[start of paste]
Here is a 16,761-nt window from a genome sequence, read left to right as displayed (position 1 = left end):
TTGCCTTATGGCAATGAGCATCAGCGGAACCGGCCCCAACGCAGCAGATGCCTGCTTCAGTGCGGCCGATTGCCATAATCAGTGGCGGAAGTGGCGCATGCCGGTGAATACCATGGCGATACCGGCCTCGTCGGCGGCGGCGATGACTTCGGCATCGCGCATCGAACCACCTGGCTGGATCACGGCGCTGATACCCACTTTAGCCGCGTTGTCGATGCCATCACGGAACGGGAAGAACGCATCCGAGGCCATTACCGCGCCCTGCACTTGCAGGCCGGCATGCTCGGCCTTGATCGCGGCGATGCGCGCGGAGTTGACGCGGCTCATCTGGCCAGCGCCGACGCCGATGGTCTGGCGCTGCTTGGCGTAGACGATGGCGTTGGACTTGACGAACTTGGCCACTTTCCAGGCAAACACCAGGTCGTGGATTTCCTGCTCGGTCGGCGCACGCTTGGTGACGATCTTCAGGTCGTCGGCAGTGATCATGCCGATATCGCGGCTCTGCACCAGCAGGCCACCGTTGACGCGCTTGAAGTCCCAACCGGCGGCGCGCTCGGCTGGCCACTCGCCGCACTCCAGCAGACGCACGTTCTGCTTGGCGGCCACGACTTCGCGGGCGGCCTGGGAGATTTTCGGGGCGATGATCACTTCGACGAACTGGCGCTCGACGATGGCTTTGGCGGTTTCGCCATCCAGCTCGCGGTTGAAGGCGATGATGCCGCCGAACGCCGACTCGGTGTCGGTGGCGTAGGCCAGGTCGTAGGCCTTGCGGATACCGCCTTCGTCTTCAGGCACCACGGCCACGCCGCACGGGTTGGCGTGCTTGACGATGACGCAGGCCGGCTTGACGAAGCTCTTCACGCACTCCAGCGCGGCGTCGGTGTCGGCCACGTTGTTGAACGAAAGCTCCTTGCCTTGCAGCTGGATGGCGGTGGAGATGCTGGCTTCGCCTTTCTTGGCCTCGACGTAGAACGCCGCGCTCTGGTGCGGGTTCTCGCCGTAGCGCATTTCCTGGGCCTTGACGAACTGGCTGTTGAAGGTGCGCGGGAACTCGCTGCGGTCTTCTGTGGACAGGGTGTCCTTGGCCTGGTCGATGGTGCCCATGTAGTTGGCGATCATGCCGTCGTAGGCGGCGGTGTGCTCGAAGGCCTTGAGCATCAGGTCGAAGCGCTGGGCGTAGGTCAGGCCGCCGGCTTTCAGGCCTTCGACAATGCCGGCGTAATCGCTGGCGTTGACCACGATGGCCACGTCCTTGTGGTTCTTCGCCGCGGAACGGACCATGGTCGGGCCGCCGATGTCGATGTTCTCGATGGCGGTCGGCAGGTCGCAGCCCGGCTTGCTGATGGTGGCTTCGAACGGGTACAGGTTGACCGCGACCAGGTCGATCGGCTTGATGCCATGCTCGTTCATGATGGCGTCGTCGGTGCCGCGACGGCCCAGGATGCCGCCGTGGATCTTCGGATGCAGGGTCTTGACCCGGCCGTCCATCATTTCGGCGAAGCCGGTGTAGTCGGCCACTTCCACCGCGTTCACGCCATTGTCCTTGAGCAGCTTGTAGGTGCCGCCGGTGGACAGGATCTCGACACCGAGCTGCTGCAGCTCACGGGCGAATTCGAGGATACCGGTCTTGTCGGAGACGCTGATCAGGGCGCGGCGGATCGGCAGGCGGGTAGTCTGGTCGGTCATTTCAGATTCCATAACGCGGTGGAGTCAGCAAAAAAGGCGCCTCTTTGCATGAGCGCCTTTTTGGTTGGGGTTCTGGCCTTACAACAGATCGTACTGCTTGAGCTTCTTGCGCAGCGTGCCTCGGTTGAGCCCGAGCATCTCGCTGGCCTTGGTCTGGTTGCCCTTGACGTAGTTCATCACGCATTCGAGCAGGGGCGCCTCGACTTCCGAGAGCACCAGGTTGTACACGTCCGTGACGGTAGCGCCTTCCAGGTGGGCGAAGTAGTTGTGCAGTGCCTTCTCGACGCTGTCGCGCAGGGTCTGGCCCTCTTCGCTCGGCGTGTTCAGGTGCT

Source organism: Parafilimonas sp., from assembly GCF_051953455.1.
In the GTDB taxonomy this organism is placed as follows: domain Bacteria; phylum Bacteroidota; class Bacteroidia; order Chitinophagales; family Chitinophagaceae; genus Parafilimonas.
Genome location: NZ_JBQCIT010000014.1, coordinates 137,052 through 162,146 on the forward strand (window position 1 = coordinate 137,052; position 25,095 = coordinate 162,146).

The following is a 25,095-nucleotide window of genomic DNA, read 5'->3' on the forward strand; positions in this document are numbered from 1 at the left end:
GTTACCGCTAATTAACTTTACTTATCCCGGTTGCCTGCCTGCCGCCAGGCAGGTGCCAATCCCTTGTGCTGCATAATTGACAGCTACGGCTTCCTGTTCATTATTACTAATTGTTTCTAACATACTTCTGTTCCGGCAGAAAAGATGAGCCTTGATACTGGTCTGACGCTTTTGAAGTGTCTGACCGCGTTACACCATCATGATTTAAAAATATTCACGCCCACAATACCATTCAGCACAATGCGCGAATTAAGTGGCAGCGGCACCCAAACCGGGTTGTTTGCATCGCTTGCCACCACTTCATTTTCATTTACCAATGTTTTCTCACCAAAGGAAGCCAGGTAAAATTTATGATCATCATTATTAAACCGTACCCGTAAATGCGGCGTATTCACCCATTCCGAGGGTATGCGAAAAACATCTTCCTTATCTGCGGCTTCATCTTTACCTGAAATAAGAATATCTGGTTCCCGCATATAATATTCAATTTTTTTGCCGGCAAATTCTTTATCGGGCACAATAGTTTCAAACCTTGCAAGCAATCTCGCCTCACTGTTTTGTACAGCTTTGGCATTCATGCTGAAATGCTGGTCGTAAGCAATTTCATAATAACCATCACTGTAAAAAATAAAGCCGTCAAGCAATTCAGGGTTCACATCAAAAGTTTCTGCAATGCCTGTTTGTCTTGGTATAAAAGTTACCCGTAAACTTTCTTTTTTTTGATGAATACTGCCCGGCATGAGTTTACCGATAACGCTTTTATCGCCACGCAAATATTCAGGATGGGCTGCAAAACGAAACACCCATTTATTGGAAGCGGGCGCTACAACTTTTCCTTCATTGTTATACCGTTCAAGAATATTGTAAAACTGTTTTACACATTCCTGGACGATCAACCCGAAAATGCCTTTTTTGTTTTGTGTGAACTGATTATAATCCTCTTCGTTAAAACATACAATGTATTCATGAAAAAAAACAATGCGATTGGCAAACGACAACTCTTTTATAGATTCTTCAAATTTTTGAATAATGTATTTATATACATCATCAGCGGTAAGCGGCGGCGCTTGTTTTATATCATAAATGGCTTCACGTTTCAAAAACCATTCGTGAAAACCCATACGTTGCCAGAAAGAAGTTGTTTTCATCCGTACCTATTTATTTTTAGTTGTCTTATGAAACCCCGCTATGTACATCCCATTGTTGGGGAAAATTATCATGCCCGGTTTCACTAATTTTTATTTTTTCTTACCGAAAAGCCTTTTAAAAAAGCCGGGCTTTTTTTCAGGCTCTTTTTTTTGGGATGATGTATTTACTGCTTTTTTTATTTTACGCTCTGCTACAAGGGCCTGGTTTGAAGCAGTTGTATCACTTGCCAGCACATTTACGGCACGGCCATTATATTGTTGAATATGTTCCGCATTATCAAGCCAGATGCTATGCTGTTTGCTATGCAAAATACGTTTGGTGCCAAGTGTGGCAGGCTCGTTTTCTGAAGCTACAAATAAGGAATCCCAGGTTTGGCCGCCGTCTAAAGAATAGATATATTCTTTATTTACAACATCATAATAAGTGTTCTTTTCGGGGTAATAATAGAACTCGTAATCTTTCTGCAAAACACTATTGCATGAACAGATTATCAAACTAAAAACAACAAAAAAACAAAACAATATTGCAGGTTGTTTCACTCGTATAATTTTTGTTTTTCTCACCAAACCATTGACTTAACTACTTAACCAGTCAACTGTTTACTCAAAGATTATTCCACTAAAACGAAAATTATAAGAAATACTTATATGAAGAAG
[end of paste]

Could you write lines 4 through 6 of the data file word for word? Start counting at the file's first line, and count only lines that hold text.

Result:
In the GTDB taxonomy this organism is placed as follows: domain Bacteria; phylum Bacteroidota; class Bacteroidia; order Chitinophagales; family Chitinophagaceae; genus Parafilimonas.
Genome location: NZ_JBQCIT010000014.1, coordinates 137,052 through 162,146 on the forward strand (window position 1 = coordinate 137,052; position 25,095 = coordinate 162,146).

The following is a 25,095-nucleotide window of genomic DNA, read 5'->3' on the forward strand; positions in this document are numbered from 1 at the left end: